Sunday, January 23, 2011

The Kanawha Canal Locks and Bridge

One of the challenges of being an architect in an old city is finding a balance between our history and the need for economic growth. I love old buildings and came to Richmond 30 years ago to work in a firm that revitalized old buildings. That work included a large dose of archeology and history of which I’ve always had an interest. To redraw an old building is to get into the mind of the one who originally designed it.

It is also my belief that a city should grow and evolve. Its Architecture and urban character should not be stagnant but reflect the technology and culture of the day. Everything old is not historic and worth saving.

History is not written only through literature. It is revealed in a city’s urban design and Architecture. The street layout reflects the transportation and social structure of the day. The Architecture of a city illustrates our values, economics, and lifestyles. Because a new project will be around for at least 50 years, Architects have a responsibility to understand history and how a new project will impact its neighbors and fit into the overall urban character. They should help a client (and the public) discern what has lasting value and what may no longer be relevant. Removing an old building or street pattern is forever after great consideration.

While most of the old residential districts are intact, much of the old Richmond commercial area has been destroyed over the years. The most defining urban feature of 19th Century Richmond – the Kanawha Canal was lost by the construction of the Downtown Expressway and the James Center. There are only a few remnants remaining of that industrial setting.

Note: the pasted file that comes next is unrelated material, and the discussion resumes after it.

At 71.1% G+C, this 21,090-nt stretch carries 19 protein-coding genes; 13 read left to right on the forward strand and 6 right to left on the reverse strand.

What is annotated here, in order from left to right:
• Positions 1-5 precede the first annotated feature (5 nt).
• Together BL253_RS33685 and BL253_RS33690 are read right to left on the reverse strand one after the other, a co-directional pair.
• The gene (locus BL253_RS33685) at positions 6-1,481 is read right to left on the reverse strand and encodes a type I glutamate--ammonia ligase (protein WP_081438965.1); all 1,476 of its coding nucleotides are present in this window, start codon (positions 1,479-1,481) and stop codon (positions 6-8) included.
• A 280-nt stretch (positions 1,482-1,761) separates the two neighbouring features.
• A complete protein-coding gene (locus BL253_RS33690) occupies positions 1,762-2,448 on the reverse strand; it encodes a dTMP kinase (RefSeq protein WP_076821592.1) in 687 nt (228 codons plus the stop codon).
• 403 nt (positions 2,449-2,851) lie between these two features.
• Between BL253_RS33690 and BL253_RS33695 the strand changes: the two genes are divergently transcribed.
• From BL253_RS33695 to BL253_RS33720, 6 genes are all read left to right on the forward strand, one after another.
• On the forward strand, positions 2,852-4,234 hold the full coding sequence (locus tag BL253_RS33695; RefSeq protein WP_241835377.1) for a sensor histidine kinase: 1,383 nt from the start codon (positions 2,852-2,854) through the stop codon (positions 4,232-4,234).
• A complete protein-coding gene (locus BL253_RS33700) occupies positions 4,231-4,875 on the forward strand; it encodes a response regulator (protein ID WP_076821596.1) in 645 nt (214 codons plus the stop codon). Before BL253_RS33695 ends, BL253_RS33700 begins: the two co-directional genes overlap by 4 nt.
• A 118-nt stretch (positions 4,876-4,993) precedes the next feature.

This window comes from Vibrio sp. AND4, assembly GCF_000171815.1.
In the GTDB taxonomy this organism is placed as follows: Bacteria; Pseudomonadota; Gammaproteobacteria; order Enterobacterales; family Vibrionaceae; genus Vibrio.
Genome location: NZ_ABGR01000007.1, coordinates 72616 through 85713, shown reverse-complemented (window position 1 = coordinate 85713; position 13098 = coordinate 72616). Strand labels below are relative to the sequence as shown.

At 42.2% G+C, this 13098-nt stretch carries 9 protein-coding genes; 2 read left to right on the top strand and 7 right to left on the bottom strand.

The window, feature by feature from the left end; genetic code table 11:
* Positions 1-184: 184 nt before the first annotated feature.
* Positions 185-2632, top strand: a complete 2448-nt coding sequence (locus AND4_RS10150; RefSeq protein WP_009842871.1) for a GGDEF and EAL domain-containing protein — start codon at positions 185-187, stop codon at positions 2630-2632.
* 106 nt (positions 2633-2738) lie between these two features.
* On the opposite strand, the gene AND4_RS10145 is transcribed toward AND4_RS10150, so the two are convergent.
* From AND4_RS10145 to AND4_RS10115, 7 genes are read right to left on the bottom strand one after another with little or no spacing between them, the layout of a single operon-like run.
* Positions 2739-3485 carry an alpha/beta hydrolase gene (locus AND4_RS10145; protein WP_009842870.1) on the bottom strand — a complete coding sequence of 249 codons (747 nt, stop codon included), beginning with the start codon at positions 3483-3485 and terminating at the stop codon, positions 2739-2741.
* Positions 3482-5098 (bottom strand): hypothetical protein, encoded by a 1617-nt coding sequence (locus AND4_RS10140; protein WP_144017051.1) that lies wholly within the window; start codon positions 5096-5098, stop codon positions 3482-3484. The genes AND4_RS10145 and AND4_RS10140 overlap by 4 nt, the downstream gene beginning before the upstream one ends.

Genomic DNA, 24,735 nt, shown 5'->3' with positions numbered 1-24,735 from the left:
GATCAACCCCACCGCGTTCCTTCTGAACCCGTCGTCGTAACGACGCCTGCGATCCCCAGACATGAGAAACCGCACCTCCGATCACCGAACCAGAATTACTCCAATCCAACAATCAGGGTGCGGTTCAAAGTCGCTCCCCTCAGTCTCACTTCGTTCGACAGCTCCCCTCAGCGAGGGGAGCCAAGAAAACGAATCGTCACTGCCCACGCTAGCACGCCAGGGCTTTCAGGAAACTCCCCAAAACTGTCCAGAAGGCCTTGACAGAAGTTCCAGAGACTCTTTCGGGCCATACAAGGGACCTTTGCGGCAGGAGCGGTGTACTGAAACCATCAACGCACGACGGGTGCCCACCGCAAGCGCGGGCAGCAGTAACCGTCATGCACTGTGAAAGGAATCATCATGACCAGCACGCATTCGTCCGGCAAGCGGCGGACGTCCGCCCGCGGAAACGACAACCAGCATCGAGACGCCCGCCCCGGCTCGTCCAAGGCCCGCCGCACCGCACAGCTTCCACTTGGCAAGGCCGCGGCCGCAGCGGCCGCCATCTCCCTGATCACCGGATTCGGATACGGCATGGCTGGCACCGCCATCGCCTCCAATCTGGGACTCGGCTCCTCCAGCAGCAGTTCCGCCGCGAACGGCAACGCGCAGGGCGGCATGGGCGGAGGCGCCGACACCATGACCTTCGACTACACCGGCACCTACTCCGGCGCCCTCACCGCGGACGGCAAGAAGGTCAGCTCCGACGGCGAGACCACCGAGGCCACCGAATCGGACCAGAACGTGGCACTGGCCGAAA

The most intact part of the original canal can be found near the intersection of 12th and Bryd Street. Two lock sections remain though the gates have been removed. However, the stone blocks that used to hold the gates are still in place. The water level drops a couple times down to the arched bridge that used to connect directly to the tobacco storage warehouses at Shockoe Slip and to Gallago Mill where the Omni complex now stands.

This stone bridge has some interesting details - including a keystone at the top of the arches. One of these is inscribed with an 1860 date. Several large stones have drill and wedge slots where they were split at the quarry.

With the sale of the Reynolds property, this area will soon experience some change. The bulky metal industrial buildings that cover the lower section will be gone and the canal should once again be open to the sky. Hopefully the new residential development will respect and save this small section of the Canal.
For more images of the canal, see my Flickr page at:

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